"Ruaridh got the holeshot in front of six-time winner of the Mega Rene Wildhaber, and I had to make my way through the field into the top 45 to qualify for the MegaAvalanche on the Sunday morning. Ruaridh eventually finished the qualifier in second place in 23min 50sec, only 1min down on Rene, and I managed to finish ninth, 2min 27sec down.
"I thought I was going to die at the finish. I was coughing and choking that much from pushing way beyond my fitness levels. After about an hour I started to recover and realised I had made the Mega final and would start on the third row. Much better than I thought I would.
"Chris [Kovarik] finished fourth in his qualifier with a time of 24min 16sec. Matt [Simmonds] was sixth in his group with a time of 25min 1sec (with a snapped gear cable halfway down). Claire [Buchar] finished eighth in the women's qualifier with 30min 24sec. Michael Cowan of Chain Reaction Cycles was riding great in about 10th place in his qualifier but got a puncture and missed out on the top 45, putting him out of the Mega final on the Sunday. He was gutted but made up for it in the Mega Promo race on the Saturday (this is for the riders who didn't make it through to the final on Sunday), placing sixth and being the third placed master behind the winner of the race, [Scottish ex-downhill racer] Crawford Carrick-Anderson.
"Saturday morning and it was the women's Mega race. The amazing Anne Caroline-Chausson [nine-time downhill world champion] took the win, to no one's surprise, and Claire did great, placing ninth and completing the course in a great time.
"Sunday morning and it was an early start on the lift at 6am to get to the top and get in our rows for the start at 9am. Ruaridh was on the front row next to Fabien Barel, Chris and Matt on row two and me on row three. It was pretty scary lining up with 400 riders to try and get into the first singletrack corner before dropping into the boulder field and then into the snow.
"Before we knew it the Euro techno music was blaring and the 30 second board was up. Five seconds and we were off... Chaos! The top guys were away and on a mission. The legendary Nicholas Vouilloz got the holeshot, closely followed by the other favourites. I got held up in a mass carnage of bikes and riders trying to get into the first turn. Then it was every man for himself as we hit the snow. It was a lot warmer today than on previous days so the snow was soft and very hard to ride on in a straight line. Everyone was crashing, running, walking, and I rode most of it with my feel off and my stomach on my seat.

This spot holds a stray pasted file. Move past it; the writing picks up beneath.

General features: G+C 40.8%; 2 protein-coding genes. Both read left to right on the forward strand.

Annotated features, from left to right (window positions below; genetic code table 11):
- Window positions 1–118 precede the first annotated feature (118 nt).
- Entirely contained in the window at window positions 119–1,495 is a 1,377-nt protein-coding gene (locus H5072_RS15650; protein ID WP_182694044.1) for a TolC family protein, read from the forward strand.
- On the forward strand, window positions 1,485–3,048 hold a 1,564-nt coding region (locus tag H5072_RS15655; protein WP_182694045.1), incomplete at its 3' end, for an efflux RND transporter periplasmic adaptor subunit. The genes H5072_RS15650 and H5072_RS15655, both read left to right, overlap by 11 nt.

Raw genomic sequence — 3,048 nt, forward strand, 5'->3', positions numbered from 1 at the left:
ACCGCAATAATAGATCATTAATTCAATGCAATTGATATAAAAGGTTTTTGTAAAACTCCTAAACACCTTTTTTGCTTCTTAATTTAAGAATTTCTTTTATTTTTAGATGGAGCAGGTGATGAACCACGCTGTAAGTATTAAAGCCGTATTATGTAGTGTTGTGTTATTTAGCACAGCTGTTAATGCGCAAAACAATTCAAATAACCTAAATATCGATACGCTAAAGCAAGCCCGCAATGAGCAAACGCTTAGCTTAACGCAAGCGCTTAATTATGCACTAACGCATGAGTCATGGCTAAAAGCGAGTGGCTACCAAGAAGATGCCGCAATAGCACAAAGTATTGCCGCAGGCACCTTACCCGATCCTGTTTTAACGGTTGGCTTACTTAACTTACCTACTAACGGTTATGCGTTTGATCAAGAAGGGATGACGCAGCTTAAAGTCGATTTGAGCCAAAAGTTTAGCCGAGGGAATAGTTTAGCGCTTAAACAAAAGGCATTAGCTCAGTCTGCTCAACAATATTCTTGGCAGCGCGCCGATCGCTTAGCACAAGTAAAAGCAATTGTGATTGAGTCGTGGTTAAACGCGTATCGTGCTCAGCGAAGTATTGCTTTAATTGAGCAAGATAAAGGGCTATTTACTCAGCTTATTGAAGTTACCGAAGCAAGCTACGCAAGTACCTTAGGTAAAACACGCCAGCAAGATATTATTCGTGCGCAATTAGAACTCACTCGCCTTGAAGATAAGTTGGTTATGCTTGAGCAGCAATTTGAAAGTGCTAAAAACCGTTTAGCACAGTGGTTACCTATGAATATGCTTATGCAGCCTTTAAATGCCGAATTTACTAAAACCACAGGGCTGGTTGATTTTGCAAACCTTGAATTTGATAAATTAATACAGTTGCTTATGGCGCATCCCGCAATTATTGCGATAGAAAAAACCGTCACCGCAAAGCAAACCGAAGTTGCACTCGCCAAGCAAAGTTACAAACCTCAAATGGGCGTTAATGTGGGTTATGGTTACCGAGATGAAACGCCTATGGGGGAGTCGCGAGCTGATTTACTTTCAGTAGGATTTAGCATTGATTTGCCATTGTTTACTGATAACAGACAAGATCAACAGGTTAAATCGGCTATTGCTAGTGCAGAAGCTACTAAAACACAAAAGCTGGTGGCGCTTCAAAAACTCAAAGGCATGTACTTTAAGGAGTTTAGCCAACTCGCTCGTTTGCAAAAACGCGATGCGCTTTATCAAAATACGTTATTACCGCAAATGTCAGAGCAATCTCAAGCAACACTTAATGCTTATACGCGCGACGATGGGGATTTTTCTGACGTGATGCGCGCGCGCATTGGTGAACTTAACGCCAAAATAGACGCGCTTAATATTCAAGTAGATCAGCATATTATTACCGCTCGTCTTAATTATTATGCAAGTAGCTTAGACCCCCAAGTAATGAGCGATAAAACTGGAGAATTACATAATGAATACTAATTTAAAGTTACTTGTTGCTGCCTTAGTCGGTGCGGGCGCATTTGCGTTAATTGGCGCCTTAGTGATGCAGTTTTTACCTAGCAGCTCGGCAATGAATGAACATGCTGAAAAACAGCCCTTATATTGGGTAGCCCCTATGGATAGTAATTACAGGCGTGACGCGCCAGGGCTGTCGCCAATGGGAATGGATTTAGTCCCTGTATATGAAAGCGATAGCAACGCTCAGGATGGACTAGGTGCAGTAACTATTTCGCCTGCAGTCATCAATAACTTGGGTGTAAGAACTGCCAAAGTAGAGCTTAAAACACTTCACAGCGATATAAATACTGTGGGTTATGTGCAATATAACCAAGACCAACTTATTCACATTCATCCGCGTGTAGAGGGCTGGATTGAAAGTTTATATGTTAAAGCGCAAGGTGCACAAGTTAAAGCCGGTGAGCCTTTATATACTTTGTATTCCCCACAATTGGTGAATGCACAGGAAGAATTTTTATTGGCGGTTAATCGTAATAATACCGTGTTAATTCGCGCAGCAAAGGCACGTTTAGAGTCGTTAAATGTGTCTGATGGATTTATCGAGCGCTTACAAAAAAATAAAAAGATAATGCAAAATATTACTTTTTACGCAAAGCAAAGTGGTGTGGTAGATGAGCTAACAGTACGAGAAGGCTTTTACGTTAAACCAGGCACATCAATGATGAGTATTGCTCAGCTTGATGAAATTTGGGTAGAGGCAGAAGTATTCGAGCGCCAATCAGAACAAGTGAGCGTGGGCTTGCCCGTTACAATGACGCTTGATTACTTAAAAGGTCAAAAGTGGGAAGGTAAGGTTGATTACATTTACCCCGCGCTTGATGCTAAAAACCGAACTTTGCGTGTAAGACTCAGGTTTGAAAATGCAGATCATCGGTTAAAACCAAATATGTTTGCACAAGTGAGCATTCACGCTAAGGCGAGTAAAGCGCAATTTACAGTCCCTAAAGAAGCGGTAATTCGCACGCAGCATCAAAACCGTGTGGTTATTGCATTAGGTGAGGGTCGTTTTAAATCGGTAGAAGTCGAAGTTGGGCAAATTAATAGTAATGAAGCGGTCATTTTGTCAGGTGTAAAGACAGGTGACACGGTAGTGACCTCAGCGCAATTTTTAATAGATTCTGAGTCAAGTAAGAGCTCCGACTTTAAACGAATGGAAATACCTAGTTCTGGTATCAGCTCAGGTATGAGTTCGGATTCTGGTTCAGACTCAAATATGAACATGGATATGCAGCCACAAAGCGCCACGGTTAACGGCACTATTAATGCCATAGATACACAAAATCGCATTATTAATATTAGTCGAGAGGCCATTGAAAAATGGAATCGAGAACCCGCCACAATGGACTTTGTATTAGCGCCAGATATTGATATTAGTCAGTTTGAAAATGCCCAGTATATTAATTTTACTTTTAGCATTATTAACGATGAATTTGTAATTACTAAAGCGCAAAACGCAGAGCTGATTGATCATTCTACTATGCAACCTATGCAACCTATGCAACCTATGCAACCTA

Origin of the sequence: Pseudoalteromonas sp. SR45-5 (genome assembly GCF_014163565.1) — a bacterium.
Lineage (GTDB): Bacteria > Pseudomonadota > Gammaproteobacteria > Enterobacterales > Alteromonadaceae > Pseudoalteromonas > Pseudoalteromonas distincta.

"I had a few crashes and then saw Chris in the netting off the side of the track. He'd had a huge crash and was lucky not to be injured. Anyway, eventually we got out of the snow section and into the rocky singletrack where you get stuck behind slower riders, but then I'm one of the slower riders on the climbs!
"The race was the toughest thing I've done. At one point, about 10 minutes from the end, I thought I'd have to stop as my body went numb and it felt like I was going to pass out, but then you get to another descent and recover a little.
"Chris ended up pulling out after his big crash. Matt finished 251st in a time of 1hr 20min but with no chain and his pedal fell off. I managed to finish down in 66th in 1hr 6min and Ruaridh finished 30th in 1hr. Nice one Ruaridh! It was a great experience and if you ride mountain bikes you have to do this one time in your life. It's such a buzz!"
French enduro downhill specialist Remy Absalon (Commencal) went on to win the race in a time of 49min 28sec, with Rene Wildhaber (Trek) of Switzerland coming in just 16 seconds behind and Nico Vouilloz bagging third place with 51min 36sec. For full results, see www.megavalanche.com/megavalanche-alpe-dhuez-resultats-09.html.
Team CRC/Intense used the Avalance Cup as a warm-up, but Chris Kovarik still took first place